By Wezi Tjaronda WINDHOEK UNLESS upcoming farmers get the necessary tools to be productive in their farming business, pensioners and part-time farmers may make up the majority of commercial farmers in the near future. The situation at the moment is that aspiring commercial farmers are given loans for buying farms, which exclude cattle and infrastructure finance, making it difficult for them to make a decent living out of farming. To make a success in farming though, Agra says people should be given land, operational assets as well as infrastructure finance. Unlike part-time farmers who have an additional income, and pensioners who have accumulated savings, full-time farmers are increasingly finding it difficult to face the challenges on the farms. Agra Chief Executive Officer Peter Kazmaier told New Era that the ideal situation would be to have more full-time farmers, who would utilise the land more productively, than part-time farmers. "As a country, one would want farming to be productive," Kazmaier said. Agra's annual report also notes that there is increasing pressure on commercial livestock farming, especially on cattle farming due to limited scale benefits. This has made it necessary for farmers to diversify their activities in order to stay afloat. "The reason being that they would be able to rely on other streams of income not generated by the farming operations," he said. For instance, Kazmaier said farmers were going into tourist guest farms, trophy hunting, game farms, charcoal production and stud breeding as part of the diversification. He explained that opportunities for scale benefits were limited because apart from requiring extensive areas due to climatic conditions and rainfall patterns, meat prices have also remained static over the last few years. At the same time, input costs, especially fuel, have continued to increase. Although the country is now seeing a situation where weaned calf prices have increased tremendously because of a shortage in South Africa, arising from a Foot and Mouth outbreak in Brazil from where the neigh-bouring country was importing weaners, this situation appears to be short lived. According to the Agra CEO, weaner prices have also shot up because of overproduction of maize in South Africa and the resultant low maize price, as maize is the main ingredient used by feedlots to get animals ready for the market. "These high prices should be seen as an abnormal windfall for Namibian producers," he said. This has however led to many weaners leaving the country, meaning that ox production might be negatively affected in future. The report for the financial year ending July 2005 indicates that Agra increased its gross profits by 4 percent for the group to N$74 million and by 1.2 percent for the cooperative to N$67 million. In 2004, the profits to the group were N$71 million, while that of the cooperative was N$66 million. The gross value of livestock transactions (excluding karakul pelts and wool) for the year ended July 2005 amounted to N$432 million compared to N$374 million in 2004. The cooperative attributed the increase to the number of heads of cattle marketed as well as the actual Namibian dollar value achieved per animal marketed. Agra also registered a decrease in the retail division of N$24 million (from N$328 million in 2004 to N$304 million in 2005), due to the transfer of its wholesale division to a separate company, Aus Wholesalers. Agra has also seen the closure of four of its branches last year because the economic activities of those branches did not warrant keeping the business places open. This in some cases resulted in the loss of jobs. However, the uncertainties arising from the land reform programme have also affected the spending patterns as well as investments made by the members of the cooperative. Due to lack of security, many commercial farmers have stopped making investments on their farms that bring long term benefits such as drilling boreholes, maintaining quality cattle heads, debushing and dividing their land into camps. "Land reform frightened farmers to an extent that for a month or two, they did not make purchases," said the CEO, adding that the situation has now changed because they have made peace with it and have also come to realise that if they do not maintain their cattle heads, they would end up being adversely affected.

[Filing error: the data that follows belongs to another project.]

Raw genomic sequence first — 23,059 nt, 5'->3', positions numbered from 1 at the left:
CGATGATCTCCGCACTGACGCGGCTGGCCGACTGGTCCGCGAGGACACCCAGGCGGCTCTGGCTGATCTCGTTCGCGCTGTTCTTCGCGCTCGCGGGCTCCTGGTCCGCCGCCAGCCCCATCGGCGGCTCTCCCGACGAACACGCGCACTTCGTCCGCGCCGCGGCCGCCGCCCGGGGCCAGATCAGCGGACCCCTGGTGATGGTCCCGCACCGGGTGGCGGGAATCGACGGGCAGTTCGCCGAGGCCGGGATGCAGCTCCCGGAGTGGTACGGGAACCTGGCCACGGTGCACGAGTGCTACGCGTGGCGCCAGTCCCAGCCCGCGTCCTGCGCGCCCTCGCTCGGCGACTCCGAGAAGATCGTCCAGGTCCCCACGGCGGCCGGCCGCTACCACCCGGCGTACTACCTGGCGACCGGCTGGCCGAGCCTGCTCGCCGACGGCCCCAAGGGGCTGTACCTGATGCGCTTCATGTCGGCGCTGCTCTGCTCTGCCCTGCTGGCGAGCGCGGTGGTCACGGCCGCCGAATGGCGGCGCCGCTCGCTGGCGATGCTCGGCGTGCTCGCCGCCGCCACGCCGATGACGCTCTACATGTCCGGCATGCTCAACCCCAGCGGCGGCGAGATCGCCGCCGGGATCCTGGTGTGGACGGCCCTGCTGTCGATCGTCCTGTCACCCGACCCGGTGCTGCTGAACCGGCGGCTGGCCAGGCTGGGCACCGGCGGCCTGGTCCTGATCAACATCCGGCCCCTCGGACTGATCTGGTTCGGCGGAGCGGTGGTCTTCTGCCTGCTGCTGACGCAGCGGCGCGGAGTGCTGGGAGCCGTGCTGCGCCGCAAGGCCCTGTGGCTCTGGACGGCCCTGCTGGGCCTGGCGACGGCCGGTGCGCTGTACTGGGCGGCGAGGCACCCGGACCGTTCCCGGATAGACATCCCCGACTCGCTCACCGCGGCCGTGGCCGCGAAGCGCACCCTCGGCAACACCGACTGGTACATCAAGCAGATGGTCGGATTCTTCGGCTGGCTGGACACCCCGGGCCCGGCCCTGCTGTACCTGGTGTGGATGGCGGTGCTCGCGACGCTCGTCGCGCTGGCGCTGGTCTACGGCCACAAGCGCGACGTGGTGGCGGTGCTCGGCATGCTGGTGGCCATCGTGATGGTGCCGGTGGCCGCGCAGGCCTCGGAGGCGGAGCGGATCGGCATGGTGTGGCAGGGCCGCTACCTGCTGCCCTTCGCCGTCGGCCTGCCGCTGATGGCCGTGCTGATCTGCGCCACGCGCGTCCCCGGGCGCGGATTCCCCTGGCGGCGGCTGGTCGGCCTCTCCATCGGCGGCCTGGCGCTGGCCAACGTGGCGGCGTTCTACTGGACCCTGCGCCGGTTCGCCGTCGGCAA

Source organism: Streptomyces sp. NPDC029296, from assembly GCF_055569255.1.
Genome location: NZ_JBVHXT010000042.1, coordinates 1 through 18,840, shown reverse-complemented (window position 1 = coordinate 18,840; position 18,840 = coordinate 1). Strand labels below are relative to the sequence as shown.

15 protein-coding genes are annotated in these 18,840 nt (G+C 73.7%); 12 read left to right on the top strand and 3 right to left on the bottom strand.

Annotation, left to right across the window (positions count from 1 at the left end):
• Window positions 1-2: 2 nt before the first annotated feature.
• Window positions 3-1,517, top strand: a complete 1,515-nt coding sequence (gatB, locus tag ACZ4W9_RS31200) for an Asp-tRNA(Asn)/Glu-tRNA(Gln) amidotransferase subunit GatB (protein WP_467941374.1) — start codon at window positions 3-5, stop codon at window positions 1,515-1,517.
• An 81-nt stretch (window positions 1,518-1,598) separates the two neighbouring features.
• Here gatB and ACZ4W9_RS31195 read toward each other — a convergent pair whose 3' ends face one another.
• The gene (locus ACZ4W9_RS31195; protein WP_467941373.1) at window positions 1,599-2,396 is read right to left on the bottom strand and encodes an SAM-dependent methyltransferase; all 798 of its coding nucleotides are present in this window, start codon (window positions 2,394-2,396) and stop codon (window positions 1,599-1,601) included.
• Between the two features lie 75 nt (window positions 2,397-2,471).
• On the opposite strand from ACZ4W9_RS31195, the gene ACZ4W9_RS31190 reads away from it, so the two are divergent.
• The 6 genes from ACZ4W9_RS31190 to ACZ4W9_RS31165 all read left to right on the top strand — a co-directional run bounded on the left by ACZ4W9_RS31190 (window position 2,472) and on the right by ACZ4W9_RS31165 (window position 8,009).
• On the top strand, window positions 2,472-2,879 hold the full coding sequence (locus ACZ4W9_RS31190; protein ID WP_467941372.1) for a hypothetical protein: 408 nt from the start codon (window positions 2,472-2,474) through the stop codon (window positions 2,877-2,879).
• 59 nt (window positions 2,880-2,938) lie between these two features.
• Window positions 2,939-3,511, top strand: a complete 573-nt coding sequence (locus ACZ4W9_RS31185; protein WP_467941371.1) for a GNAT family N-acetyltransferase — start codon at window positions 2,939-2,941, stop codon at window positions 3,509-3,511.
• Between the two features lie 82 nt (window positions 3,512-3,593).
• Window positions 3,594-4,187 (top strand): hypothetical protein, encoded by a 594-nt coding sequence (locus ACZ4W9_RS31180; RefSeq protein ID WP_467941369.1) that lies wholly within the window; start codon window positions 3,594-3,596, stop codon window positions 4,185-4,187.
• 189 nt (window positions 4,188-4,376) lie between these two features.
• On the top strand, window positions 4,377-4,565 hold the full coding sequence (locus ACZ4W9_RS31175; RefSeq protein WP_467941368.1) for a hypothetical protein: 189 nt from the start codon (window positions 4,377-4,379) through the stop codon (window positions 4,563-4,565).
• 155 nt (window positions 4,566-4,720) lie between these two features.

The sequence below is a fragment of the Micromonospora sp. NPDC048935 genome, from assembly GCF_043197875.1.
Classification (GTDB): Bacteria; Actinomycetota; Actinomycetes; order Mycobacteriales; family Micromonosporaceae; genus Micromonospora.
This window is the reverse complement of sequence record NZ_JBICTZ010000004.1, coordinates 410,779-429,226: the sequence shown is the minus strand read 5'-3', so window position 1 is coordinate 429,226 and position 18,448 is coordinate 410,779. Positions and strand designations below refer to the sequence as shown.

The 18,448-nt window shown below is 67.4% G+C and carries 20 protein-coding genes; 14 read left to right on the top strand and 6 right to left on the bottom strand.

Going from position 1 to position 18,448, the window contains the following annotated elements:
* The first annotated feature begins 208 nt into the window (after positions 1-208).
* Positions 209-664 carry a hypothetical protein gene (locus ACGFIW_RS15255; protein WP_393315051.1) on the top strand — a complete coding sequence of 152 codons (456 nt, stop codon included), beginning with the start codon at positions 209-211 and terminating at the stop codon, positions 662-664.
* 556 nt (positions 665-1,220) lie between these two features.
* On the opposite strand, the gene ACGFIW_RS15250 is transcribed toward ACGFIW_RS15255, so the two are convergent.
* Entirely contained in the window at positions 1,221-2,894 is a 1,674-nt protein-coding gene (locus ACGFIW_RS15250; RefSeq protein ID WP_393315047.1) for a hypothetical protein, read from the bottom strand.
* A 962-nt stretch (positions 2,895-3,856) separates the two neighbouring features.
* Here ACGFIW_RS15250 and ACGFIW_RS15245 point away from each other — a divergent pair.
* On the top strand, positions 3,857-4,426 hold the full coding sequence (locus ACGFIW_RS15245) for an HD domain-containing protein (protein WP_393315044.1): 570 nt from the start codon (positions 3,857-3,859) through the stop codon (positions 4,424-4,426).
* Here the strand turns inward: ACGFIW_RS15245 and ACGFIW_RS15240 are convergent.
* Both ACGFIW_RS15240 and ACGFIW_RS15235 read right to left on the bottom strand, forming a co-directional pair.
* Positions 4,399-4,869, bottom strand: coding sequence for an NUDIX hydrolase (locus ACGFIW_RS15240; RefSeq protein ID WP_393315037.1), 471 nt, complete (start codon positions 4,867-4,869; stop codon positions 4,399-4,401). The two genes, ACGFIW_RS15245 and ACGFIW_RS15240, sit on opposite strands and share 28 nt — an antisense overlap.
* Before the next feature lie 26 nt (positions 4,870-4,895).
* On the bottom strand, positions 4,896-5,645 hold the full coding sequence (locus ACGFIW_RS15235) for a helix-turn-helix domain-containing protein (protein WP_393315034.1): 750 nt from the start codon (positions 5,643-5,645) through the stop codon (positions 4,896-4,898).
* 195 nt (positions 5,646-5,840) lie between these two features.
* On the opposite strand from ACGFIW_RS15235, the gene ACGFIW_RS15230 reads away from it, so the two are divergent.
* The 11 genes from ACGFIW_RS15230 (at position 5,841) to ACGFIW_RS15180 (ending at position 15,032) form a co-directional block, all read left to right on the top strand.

New Era Reporter
2005-12-06 00:00:00 13 years ago